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7 Benefits of Telemedicine

Published 2020-06-24 07:31:41

 

The World Health Organization (WHO) broadly defines Telemedicine as the delivery of health care services using information and communication technologies for the diagnosis of treatment, and prevention of disease and injuries, research and evaluation, and education of health care providers at a distance.[1]

With origins tracing back to the 1950’s, the concept of Telemedicine was developed as an invention that initially served the military and space sectors. Since then, the emergence of advanced wireless broadband technology coupled with the ubiquitous nature of the internet have revolutionised the applications of Telemedicine. Now healthcare practitioners can use Telemedicine as a cost-effective tool to improve access to healthcare for individuals and their communities remotely.

1. Convenient Access to Healthcare

The global outbreak of the coronavirus (COVID-19) pandemic has highlighted the importance of Telemedicine in delivering patient care. Due to the nature of the virus, stringent lockdown protocols prohibiting travel from governments have been initiated, making access to healthcare a challenge for many.

While the use of Telemedicine is no substitute for physical consultation, this highlights the widespread benefit of Telemedicine as a convenient option for people who cannot go to the doctor’s office due to illness/chronic conditions, distance, rigid schedules, and those who prefer to stay home.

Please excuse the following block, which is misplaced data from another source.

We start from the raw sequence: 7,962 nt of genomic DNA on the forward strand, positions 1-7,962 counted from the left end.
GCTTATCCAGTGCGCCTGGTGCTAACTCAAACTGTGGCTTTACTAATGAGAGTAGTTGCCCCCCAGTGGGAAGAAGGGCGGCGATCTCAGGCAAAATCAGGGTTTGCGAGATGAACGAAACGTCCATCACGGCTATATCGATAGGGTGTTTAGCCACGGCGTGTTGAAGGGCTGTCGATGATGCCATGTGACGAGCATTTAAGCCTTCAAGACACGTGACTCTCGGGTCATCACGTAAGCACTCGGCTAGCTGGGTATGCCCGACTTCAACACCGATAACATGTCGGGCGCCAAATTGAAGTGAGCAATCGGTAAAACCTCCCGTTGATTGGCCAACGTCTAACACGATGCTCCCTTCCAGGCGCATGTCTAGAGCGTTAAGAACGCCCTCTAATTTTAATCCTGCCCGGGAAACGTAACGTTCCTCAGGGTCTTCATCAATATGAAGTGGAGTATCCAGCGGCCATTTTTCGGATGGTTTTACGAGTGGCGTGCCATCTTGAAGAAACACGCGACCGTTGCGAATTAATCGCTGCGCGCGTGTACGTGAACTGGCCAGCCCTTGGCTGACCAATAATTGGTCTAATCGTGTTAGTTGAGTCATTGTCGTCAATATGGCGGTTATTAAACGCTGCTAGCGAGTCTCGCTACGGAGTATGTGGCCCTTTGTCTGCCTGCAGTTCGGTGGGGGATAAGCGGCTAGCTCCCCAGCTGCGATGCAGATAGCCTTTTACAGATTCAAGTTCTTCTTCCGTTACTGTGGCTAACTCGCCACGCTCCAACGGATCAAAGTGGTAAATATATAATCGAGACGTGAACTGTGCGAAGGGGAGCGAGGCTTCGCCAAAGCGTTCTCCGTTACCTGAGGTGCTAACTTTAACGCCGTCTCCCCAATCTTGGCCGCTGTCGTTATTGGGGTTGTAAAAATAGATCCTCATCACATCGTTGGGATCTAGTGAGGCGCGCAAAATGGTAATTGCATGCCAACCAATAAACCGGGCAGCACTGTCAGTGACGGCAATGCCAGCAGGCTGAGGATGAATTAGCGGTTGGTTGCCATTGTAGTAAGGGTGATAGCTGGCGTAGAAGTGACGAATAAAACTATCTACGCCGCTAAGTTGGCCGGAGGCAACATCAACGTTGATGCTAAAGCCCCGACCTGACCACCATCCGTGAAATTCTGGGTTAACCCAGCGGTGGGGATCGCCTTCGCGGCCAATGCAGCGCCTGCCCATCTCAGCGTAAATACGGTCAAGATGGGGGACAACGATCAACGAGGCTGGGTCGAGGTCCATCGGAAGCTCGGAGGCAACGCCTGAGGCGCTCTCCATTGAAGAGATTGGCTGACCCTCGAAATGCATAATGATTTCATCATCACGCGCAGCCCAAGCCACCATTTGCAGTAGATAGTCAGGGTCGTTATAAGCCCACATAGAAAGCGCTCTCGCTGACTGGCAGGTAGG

2. Cost-Effective

Remote consultation and monitoring reduce miscellaneous expenses related to an average hospital visit. Expenses such as petrol, parking, and public transportation are eliminated or otherwise drastically decreased. Furthermore, Telemedicine also eases the stress placed on elderly patients when transporting them and keeping them in waiting rooms for long periods of time.

Health practitioners who provide Telemedicine services may also incur fewer operating expenses such as paying for helpdesk support and decreased office rentals.

3. Remote Patient Monitoring

According to Statista, almost 4.57 billion people were active internet users as of April 2020, encompassing 59 percent of the global population.[2] Due to the widespread availability of the internet, remote patient management allows doctors to routinely check up on patients to evaluate factors such as medication adherence, post-operative lifestyle habits, prescription updates, and general wellness education.

A study was conducted by a nurse-led home video Telemedicine programme with 31 patients diagnosed with alcoholic cirrhosis. The study found that the majority of patients were able to stop alcohol intake, improve nutrition, and increase physical activity.[3]

4. Optimised Data Transfer

Time is a valuable resource in the health sector as it can be the difference between life and death. This makes Telemedicine a great tool as healthcare providers can exchange patient information remotely and securely. Doctors with access to the patient data have direct access to relevant information increasing productivity and clinical workflow. Furthermore, it allows healthcare professionals across several locations to communicate and make decisions on critical and time-sensitive cases.

A report published on the use of digital technology to aid liver disease management described the transfer of smartphone images from surgical trainees to a physician to make a real-time decision regarding a livers condition. This transmission took place 545km away from the university hospital.[4]

5. Increased Patient Engagement